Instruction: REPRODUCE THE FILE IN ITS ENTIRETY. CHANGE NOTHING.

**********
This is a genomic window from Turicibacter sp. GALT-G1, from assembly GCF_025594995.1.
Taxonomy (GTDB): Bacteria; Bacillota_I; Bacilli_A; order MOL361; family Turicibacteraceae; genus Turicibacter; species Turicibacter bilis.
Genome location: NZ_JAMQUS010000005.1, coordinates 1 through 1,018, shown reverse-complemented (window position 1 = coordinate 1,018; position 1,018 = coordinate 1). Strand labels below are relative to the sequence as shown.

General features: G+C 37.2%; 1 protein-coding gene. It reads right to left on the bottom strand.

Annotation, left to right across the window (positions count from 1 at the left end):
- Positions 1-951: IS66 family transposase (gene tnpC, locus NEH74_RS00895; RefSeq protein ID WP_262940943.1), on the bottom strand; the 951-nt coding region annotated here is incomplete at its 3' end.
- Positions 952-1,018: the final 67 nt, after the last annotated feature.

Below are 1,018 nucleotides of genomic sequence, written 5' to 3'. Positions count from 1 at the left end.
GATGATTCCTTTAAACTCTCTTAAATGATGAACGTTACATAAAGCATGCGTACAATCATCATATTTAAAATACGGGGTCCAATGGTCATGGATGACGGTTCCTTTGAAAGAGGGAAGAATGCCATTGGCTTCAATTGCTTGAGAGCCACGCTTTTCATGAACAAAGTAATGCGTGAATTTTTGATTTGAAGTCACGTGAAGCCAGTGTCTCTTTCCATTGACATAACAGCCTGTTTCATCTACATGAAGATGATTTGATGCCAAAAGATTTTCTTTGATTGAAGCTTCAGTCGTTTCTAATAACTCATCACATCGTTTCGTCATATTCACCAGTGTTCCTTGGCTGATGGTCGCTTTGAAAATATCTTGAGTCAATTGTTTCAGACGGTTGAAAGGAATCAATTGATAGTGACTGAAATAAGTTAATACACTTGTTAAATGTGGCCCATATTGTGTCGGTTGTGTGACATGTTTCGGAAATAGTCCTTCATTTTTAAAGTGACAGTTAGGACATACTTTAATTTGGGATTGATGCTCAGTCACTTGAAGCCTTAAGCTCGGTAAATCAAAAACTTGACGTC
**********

This is a genomic window from Turicibacter sp. GALT-G1, from assembly GCF_025594995.1.
Taxonomy (GTDB): Bacteria; Bacillota_I; Bacilli_A; order MOL361; family Turicibacteraceae; genus Turicibacter; species Turicibacter bilis.
Genome location: NZ_JAMQUS010000005.1, coordinates 1 through 1,018, shown reverse-complemented (window position 1 = coordinate 1,018; position 1,018 = coordinate 1). Strand labels below are relative to the sequence as shown.

General features: G+C 37.2%; 1 protein-coding gene. It reads right to left on the bottom strand.

Annotation, left to right across the window (positions count from 1 at the left end):
- Positions 1-951: IS66 family transposase (gene tnpC, locus NEH74_RS00895; RefSeq protein ID WP_262940943.1), on the bottom strand; the 951-nt coding region annotated here is incomplete at its 3' end.
- Positions 952-1,018: the final 67 nt, after the last annotated feature.

Below are 1,018 nucleotides of genomic sequence, written 5' to 3'. Positions count from 1 at the left end.
GATGATTCCTTTAAACTCTCTTAAATGATGAACGTTACATAAAGCATGCGTACAATCATCATATTTAAAATACGGGGTCCAATGGTCATGGATGACGGTTCCTTTGAAAGAGGGAAGAATGCCATTGGCTTCAATTGCTTGAGAGCCACGCTTTTCATGAACAAAGTAATGCGTGAATTTTTGATTTGAAGTCACGTGAAGCCAGTGTCTCTTTCCATTGACATAACAGCCTGTTTCATCTACATGAAGATGATTTGATGCCAAAAGATTTTCTTTGATTGAAGCTTCAGTCGTTTCTAATAACTCATCACATCGTTTCGTCATATTCACCAGTGTTCCTTGGCTGATGGTCGCTTTGAAAATATCTTGAGTCAATTGTTTCAGACGGTTGAAAGGAATCAATTGATAGTGACTGAAATAAGTTAATACACTTGTTAAATGTGGCCCATATTGTGTCGGTTGTGTGACATGTTTCGGAAATAGTCCTTCATTTTTAAAGTGACAGTTAGGACATACTTTAATTTGGGATTGATGCTCAGTCACTTGAAGCCTTAAGCTCGGTAAATCAAAAACTTGACGTC